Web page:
Veterans Returning to the Workplace

This is FREE sample
This text is free, available online and used for guidance and inspiration. Need a 100% unique paper? Order a custom essay.
  • Any subject
  • Within the deadline
  • Without paying in advance
Get custom essay

As of 2016, there are 21 million veterans living in the United States, and since 2001, over 2.8 million veterans have transitioned into civilian life. (Maury, 1) This is a substantial demographic, and a good deal of them face a number of significant hurdles when attempting to make the transition from a military career to a civilian career. They tend to enter society with very specialized skillsets that may not carry over well into the civilian realm. Many of them are dealing with permanently life changing wounds and injuries, whether they be visible or otherwise.

A number of soldiers have never held a job outside of the military, and have trouble adjusting to the less rigid work environment. These are very unique problems that require specialized solutions. Veterans re-entering the civilian workforce face a variety of challenges, with some stemming from their service and others becoming issues after separation, and while resources are being made available to them, successful integration often requires effort from both the veteran and his or her employer.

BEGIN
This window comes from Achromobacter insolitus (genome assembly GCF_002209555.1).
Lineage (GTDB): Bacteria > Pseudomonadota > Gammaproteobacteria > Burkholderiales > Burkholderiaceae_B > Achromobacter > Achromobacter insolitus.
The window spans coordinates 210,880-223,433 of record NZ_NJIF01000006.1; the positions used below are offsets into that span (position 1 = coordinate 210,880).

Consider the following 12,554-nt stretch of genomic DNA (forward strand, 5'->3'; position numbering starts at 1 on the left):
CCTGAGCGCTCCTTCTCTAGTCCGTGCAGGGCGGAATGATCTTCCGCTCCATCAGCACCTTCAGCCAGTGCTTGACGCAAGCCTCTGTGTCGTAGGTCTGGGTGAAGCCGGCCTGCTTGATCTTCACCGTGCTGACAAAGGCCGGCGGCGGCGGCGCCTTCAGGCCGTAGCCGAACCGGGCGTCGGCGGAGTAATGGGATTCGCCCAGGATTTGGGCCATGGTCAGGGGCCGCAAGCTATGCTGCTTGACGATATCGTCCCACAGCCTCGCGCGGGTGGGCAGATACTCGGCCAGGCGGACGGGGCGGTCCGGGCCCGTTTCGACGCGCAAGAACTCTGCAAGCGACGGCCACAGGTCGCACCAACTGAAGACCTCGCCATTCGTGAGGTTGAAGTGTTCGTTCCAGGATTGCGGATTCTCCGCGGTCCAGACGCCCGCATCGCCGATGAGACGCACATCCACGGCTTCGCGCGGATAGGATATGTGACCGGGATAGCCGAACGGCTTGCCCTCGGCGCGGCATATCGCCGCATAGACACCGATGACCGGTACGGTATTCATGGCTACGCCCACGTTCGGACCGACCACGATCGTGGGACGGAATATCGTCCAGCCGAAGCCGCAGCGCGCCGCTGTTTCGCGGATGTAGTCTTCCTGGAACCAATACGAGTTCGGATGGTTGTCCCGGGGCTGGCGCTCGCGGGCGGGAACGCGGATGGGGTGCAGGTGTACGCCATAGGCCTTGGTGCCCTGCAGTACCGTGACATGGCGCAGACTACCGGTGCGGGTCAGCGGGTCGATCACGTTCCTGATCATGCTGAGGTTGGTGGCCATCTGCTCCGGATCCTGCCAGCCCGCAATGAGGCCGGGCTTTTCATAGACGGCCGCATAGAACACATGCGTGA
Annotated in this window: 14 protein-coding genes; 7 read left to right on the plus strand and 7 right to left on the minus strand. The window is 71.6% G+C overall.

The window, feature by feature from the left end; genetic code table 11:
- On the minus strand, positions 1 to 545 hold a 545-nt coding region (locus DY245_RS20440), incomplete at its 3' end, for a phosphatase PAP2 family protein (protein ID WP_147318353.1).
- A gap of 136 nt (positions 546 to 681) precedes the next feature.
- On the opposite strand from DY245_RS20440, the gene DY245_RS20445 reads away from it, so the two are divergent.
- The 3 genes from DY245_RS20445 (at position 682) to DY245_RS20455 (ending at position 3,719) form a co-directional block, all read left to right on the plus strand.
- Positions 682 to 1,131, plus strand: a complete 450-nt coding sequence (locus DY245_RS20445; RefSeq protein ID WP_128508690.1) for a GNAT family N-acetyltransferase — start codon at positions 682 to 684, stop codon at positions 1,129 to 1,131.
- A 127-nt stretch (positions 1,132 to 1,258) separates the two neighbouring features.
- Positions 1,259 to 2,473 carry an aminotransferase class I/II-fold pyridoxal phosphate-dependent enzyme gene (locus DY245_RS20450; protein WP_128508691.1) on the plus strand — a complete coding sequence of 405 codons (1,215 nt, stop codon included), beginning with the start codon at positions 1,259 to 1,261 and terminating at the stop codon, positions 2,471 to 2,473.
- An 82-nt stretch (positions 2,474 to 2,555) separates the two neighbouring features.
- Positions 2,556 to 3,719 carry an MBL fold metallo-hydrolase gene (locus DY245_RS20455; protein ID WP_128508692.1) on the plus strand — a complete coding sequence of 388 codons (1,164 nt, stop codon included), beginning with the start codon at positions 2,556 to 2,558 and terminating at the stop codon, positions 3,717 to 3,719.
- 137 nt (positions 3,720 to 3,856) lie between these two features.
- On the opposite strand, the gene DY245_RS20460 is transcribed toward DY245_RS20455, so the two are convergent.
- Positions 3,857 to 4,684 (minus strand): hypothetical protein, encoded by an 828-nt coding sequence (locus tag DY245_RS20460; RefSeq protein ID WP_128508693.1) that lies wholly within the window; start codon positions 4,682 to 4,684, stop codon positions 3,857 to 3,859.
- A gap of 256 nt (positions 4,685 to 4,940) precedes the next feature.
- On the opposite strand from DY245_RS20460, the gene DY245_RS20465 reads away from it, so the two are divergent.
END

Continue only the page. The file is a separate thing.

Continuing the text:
Unfortunately, many of the problems faced by veterans in re-entry emerge from the personal costs of their military service. While the majority of military service members make it home relatively unscathed, a great deal of them do not. A survey published by the Pew Research Center found that 43% of post-9/11 veterans returned home having experienced at least one significant event that they found emotionally traumatic or distressing. The report went on to name this as the largest obstacle facing former service members, asserting that such an experience decreases a veteran’s odds of successful reintegration by about 26%. (Morin, 4)